On 13 November, the foreign ministers of Indonesia and Australia signed a security pact between the two countries. Hassan Wirajuda and Alexander Downer signed the agreement on the resort island of Lombok, which gives its name to the agreement. It is the first formal agreement between the countries since Indonesia tore up the Suharto-Keating agreement of 1995 four years later during the East Timor crisis.
Tensions between the countries were exacerbated earlier this year Australia granted temporary protection visas to 43 Papuan asylum-seekers. Indonesia recalled its ambassador from Canberra in protest at what they saw as interference in an internal matter. Now both countries have pledged not to support any activities which threaten the "stability, sovereignty or territorial activity" of the other. This includes separatist groups operating in their own territories. The Indonesia foreign minister Wirajuda said he didn't want to see Australia become a staging point for secessionist groups. Downer said that any break-up of Indonesia would be a disaster not only for Indonesia but “for the whole region including Australia.”
The seven page treaty took two years to negotiate and codifies a series of memorandums on co-operation in the fields of defence and law enforcement co-operation already in place between the two countries. It covers ten points of mutual interest including cooperation on defence, law enforcement, counter terrorism, intelligence, energy, and emergency aid.
Although Downer said the new pact would not affect the right of individual citizens to support separatist movements, this view was not shared on the Indonesian side. Amris Hassan, deputy head of Indonesia's parliamentary committee on foreign affairs, said: "In future, if there is an asylum-seeker problem, we will now have a legally binding agreement so there can be no more fooling around."
Wirajuda took great pains to stress the Lombok Agreement was not a mutual-defence treaty. Instead he saw it as a framework of cooperation and consultation on security issues that concern both countries. According to Wirajuda, the agreement on security cooperation was based on Indonesia's need to incorporate an agreement containing Australia's recognition of Indonesia's sovereignty and a statement not to support any separatist movement in Indonesia. The Indonesians see the treaty as an enhancement of bilateral relations including the mutual respecting territorial sovereignty, non-interference in domestic affairs and probably most importantly, no support of separatist movements.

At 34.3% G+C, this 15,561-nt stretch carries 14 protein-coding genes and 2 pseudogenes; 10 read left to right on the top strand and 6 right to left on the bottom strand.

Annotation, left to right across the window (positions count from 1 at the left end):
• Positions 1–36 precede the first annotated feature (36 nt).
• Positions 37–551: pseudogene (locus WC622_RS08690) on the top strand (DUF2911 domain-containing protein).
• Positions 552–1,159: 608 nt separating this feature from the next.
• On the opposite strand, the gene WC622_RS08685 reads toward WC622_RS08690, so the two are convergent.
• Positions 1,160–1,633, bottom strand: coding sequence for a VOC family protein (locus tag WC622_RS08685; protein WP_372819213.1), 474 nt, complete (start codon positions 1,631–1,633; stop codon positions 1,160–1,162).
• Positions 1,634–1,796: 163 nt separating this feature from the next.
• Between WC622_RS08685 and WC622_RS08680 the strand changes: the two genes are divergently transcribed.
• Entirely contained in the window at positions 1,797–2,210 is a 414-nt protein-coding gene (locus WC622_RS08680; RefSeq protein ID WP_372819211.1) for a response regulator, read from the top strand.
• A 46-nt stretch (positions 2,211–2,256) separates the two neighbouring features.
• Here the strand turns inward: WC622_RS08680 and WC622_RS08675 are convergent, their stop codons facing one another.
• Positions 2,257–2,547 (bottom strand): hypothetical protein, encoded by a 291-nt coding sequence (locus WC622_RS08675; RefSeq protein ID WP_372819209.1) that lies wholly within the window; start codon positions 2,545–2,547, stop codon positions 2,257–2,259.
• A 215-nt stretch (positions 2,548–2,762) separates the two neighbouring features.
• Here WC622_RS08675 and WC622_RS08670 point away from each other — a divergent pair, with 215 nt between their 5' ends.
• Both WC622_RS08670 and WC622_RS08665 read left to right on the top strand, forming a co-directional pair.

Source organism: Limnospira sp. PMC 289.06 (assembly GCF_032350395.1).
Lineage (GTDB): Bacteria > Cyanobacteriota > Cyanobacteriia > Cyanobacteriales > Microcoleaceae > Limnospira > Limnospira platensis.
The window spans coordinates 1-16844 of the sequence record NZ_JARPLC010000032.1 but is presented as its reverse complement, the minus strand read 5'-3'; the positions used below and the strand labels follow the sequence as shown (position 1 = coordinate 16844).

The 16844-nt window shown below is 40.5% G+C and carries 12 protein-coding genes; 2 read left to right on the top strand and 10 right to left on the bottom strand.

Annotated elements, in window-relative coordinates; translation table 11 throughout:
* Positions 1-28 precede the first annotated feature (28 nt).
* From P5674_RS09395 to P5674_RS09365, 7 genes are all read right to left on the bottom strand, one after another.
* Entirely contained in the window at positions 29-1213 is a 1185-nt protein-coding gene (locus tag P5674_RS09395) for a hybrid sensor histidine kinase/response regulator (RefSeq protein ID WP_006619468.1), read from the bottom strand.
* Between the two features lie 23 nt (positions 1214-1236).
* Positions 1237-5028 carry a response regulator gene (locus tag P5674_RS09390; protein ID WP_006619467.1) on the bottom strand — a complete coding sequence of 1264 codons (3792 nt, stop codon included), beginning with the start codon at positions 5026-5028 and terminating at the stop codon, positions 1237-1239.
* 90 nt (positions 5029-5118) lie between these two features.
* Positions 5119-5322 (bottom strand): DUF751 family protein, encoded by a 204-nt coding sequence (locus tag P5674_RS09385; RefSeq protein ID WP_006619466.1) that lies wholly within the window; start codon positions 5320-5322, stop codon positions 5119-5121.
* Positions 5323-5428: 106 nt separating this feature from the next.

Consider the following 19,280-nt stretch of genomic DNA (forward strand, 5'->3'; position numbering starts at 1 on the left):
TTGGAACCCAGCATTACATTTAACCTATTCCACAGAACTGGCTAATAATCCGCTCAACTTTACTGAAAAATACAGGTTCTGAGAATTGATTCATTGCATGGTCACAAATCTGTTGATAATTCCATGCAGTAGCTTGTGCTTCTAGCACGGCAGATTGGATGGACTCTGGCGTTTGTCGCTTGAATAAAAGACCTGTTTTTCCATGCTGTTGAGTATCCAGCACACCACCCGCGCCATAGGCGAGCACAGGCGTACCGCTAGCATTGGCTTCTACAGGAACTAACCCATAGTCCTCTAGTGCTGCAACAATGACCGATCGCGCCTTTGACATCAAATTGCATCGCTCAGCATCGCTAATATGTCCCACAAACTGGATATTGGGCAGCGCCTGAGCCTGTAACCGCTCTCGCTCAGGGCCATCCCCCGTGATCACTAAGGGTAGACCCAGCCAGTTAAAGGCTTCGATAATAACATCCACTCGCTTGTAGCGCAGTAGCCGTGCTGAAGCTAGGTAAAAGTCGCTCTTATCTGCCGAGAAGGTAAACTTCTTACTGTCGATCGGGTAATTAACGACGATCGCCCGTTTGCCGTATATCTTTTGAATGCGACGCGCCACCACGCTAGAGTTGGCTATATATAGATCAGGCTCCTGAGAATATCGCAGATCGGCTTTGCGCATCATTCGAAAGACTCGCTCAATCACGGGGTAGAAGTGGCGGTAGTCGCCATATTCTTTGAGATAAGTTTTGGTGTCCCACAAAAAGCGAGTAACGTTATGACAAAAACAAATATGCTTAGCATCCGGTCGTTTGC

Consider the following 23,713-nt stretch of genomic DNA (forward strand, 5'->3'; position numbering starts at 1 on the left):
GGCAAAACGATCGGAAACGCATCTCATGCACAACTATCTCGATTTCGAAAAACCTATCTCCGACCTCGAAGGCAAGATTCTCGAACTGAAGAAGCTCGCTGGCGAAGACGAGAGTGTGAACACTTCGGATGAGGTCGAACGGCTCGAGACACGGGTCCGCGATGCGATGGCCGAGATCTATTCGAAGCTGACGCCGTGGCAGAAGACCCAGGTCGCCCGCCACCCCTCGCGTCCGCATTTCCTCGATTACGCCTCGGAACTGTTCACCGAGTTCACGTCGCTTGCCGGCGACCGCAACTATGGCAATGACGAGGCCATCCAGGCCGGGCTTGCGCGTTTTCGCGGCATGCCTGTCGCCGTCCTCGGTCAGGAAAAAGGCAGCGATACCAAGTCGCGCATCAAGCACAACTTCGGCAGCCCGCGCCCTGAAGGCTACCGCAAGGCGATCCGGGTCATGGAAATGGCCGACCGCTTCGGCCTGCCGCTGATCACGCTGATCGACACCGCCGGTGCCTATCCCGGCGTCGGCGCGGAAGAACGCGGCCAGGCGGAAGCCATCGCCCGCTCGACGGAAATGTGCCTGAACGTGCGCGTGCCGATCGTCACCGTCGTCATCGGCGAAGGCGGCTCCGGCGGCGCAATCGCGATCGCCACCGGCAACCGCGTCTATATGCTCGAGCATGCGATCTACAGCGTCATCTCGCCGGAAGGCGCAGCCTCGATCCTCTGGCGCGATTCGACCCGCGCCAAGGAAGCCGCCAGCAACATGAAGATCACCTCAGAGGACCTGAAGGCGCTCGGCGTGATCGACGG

Downer told reporters that Australian government was "delighted" to sign the agreement. "What this does is provide a bedrock for the relationship for many years to come." He said. In a media release Downer stated the agreement provides a strong legal framework for encouraging co-operation in areas of defence, law enforcement, counter-terrorism, intelligence, maritime and aviation security, and in relation to the proliferation of weapons of mass destruction, and emergency management and response.
Critics of the new agreement say it is a deliberate attempt to prevent Australia from responding to human rights violations in West Papua. In January this year 43 Papuans landed on the northern Australian shoreline of Cape York peninsula. Jakarta appealed to the Australian Government to send them back. The refugees accused the Indonesian military of genocide in their homeland which was taken over Indonesia in the 1960s after a rigged election. Despite Indonesian protest, Canberra issued visas to the refugees in an act described by Indonesia as an “unfriendly gesture”.
The president of the International Commission of Jurists (ICJ) in Australia, John Dowd, says there was not enough public debate in Australia about the treaty and serious concerns remain over Indonesia’s handling of its jurisdiction over West Papua. "I can see no basis for a treaty with a country that's not under attack and we're not under attack," he told the ABC. "I think it's a mask for assisting their military." The leader of the Australian Greens Bob Brown said the treaty was an "obsequious concession to Jakarta", which will prevent Australia from helping to bring democracy to the region.
The treaty now needs to be ratified by the parliaments of both countries. That could yet take some considerable time. The 1997 Perth agreement which covered oil rights in the seas between the two countries has not yet been ratified in Indonesia or Australia.